Can I use electrical tape inside a shrinking tube

Discussion in 'Technical Repair' started by Thevenin99, Dec 5, 2018 at 10:45 PM.

  1. Thevenin99

    Thread Starter New Member

    Mar 23, 2017
    12
    1
    I just wanted to ask if I can use electrical tape to maintain some wires together and then cover the wires and the electrical tape with a shrinking tube.
    I know both, the tape and the shrinking tube are insulators so I am assuming it should be ok.

    I use those wires with some terminal connectors to test an automotive switch. The test machine I use is connected to an outlet and the cables to the automotive switch and to the machine, so I guess I just wanted to make sure what I am doing is ok. The reason I used to tape and tube was to prevent the wires from loosening as it has happened before.
     
  2. Mark Hughes

    Member

    Jun 14, 2016
    295
    28
    @Thevenin99,
    The wires have their own insulation on them, and you're just using the tape to bundle the wires prior to heat-shrinking? Go for it.
    You've taken some bare copper, covered it with electrical tape, and then want to bundle with heat-shrink tubing? Don't go for it. Go get some decent wire.
     
  3. ebp

    Well-Known Member

    Feb 8, 2018
    2,221
    775
    I don't understand exactly what you want to do.

    If by "holding wires together" you mean the actual conductors are to be held together to make an electrical connection just by twisting or something, then taping, I would strongly advise against it unless the current is small (perhaps an ampere or two, maximum). Some kind of proper connector (crimp, "wire nut", solder, etc.) should be used.

    If by "outlet" you mean AC mains outlet, then I would also very strongly advise against connecting a switch intended for automotive use. Switches for AC mains use require a higher standard for insulation for safety.
     
  4. Thevenin99

    Thread Starter New Member

    Mar 23, 2017
    12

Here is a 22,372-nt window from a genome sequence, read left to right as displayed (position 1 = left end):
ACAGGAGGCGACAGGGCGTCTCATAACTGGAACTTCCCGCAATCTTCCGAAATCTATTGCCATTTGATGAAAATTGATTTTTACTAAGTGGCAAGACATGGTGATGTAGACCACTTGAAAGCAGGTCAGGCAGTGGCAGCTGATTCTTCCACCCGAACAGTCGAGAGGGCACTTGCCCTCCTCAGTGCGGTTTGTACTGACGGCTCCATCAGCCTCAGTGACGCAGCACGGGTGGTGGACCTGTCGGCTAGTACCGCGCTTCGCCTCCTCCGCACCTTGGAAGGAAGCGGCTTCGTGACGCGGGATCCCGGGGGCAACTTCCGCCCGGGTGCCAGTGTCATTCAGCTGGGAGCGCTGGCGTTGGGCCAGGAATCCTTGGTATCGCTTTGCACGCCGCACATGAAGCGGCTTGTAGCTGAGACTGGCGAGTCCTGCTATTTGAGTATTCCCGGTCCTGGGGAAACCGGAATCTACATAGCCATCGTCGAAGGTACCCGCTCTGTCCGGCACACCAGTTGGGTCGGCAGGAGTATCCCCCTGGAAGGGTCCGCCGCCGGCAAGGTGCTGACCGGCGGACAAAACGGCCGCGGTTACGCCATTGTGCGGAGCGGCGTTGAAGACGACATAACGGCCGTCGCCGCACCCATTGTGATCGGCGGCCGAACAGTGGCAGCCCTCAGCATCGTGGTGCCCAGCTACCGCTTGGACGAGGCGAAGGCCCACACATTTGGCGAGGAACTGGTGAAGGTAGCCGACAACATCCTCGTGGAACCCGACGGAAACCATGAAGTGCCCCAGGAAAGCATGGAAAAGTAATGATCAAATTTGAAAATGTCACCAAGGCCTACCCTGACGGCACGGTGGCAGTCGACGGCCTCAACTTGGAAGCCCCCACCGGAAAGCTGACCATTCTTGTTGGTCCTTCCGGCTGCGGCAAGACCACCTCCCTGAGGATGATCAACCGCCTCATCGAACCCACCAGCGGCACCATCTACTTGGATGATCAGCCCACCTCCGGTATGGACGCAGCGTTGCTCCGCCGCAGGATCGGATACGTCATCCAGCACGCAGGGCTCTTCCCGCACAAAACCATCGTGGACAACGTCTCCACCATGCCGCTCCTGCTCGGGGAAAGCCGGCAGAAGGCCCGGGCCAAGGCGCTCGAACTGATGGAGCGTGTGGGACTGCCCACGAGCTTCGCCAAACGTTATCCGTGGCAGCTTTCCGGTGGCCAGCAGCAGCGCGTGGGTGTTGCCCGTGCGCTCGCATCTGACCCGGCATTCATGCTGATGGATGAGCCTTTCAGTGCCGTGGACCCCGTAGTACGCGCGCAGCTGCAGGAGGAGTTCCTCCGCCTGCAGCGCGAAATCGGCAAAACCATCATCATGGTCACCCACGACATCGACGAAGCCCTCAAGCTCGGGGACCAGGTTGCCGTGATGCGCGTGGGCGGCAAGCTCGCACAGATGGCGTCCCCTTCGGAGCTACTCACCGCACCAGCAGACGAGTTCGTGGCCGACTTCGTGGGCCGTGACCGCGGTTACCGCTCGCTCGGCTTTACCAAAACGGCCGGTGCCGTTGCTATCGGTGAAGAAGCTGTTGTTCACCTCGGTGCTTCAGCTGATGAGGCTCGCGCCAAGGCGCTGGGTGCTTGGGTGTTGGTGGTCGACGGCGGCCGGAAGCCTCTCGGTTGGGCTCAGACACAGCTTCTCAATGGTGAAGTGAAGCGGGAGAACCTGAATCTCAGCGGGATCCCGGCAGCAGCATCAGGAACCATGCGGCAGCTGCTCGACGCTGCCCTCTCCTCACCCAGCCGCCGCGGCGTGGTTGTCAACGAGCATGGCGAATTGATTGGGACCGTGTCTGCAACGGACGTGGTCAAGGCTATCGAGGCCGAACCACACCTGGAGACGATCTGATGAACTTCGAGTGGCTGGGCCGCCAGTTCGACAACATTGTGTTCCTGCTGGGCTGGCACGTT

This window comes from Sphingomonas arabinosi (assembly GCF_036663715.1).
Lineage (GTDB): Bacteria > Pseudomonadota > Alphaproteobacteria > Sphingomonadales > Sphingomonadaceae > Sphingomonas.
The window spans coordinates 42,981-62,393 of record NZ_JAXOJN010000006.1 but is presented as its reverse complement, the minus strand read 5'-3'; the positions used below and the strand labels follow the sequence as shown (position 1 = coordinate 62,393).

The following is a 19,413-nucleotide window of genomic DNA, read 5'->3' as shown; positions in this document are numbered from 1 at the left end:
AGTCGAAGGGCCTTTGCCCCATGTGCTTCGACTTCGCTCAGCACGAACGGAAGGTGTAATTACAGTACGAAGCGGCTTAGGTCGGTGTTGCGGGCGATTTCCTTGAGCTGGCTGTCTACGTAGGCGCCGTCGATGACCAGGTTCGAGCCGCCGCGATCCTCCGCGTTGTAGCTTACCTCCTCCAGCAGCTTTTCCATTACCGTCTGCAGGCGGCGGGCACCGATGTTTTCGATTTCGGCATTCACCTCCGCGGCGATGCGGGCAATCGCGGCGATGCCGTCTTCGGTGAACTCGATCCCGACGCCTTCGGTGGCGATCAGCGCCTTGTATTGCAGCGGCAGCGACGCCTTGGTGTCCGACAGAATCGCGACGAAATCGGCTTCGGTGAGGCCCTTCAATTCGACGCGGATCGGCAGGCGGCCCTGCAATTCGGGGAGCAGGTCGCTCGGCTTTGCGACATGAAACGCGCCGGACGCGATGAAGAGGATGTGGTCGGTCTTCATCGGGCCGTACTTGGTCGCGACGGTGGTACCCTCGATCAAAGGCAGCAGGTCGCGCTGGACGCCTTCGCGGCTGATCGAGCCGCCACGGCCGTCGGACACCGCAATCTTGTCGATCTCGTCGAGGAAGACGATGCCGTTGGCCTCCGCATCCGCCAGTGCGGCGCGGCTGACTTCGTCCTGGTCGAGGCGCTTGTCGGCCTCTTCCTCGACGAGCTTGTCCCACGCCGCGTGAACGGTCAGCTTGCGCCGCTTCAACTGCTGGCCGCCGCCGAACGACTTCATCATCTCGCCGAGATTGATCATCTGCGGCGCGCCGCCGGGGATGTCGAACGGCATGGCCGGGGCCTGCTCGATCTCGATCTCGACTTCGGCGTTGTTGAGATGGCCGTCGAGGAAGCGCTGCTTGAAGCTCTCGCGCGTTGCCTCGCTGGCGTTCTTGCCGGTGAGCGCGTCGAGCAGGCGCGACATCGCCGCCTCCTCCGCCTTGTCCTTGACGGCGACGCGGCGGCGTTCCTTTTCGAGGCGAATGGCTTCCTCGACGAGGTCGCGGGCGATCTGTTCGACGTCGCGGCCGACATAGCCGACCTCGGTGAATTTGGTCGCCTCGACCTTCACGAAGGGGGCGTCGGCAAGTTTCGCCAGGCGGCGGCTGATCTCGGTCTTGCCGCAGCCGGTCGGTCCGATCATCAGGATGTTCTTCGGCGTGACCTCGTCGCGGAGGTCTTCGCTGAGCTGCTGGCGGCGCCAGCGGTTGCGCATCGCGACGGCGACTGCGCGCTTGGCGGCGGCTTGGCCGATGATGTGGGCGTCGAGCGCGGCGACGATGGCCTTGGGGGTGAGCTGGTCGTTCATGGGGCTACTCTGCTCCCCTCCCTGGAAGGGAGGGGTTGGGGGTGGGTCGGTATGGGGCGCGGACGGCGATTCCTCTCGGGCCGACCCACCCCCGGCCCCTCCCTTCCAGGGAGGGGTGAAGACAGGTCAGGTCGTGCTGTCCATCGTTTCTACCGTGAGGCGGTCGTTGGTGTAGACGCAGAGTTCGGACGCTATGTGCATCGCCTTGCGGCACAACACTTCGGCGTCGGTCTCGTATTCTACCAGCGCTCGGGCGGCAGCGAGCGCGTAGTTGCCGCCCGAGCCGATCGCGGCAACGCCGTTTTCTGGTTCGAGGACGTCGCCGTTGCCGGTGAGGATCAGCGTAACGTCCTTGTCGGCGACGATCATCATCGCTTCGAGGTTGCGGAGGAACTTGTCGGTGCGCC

1
    What I meant was that there is a bunch of wires covered with their own wire insulator, and I am just using electrical tape to hold them together, then a shrinking tube to cover them and the electrical tape. I am using the tube because that way they will definitely stay together. Is just that it is the first time I put tape inside a shrinking tube
     
  5. Thevenin99

    Thread Starter New Member

    Mar 23, 2017
    12
    1
    Yes, the wires have their own insulation, I use the tape to hold them together and then I use a shrinking tube to be completely sure they will stay together. Is just that I never used electrical tape and shrinking tube that way before
     
  6. MaxHeadRoom

    Expert

    Jul 18, 2013
    16,383
    4,818
    Also in severe conditions it is normal to use RTV and then heat shrink over the top.
    Max.
     
  7. Thevenin99

    Thread Starter New Member

    Mar 23, 2017
    12
    1
    what is rtv?
     
  8. MaxHeadRoom

    Expert

    Jul 18, 2013
    16,383
    4,818
  9. ebp

    Well-Known Member

    Feb 8, 2018
    2,221
    775
    For what you describe, tape and then heat shrink tubing are fine. The most common ("polyolefin") heat shrinkable tubing shrinks at a temperature low enough that there is rarely any problem with any kind of common plastic used for wire insulation or electrical tape. Some tubing materials such as Kynar and Teflon require much higher temperature, so you must be cautious not to melt other things when shrinking the tubing.

    None of the common tubing materials are very flexible, so your wire bundle will be a bit stiff.
     
  10. shortbus

    AAC Fanatic!

    Sep 30, 2009
    5,795
    3,307
    So then you're just making a 'bundle' of wires? Why not use the commonly available "split wire loom tube"? In automotive use electrical tape will lose it's adhesive if exposed to oil, and that makes a real mess if it needs to be worked on at a later time. The split tube keeps wires together and still allows them to be pulled out later. This is a link to what I mean, but for a short piece going to a car wrecking yard will get it for next to nothing - https://www.cabletiesandmore.com/wireloom.php
     
  11. dl324

    AAC Fanatic!

    Mar 30, 2015
    7,435
    1,759
    It'll be fine. Even putting tape over joints, or bare wire, and putting heatshrink over the tape is fine.
     
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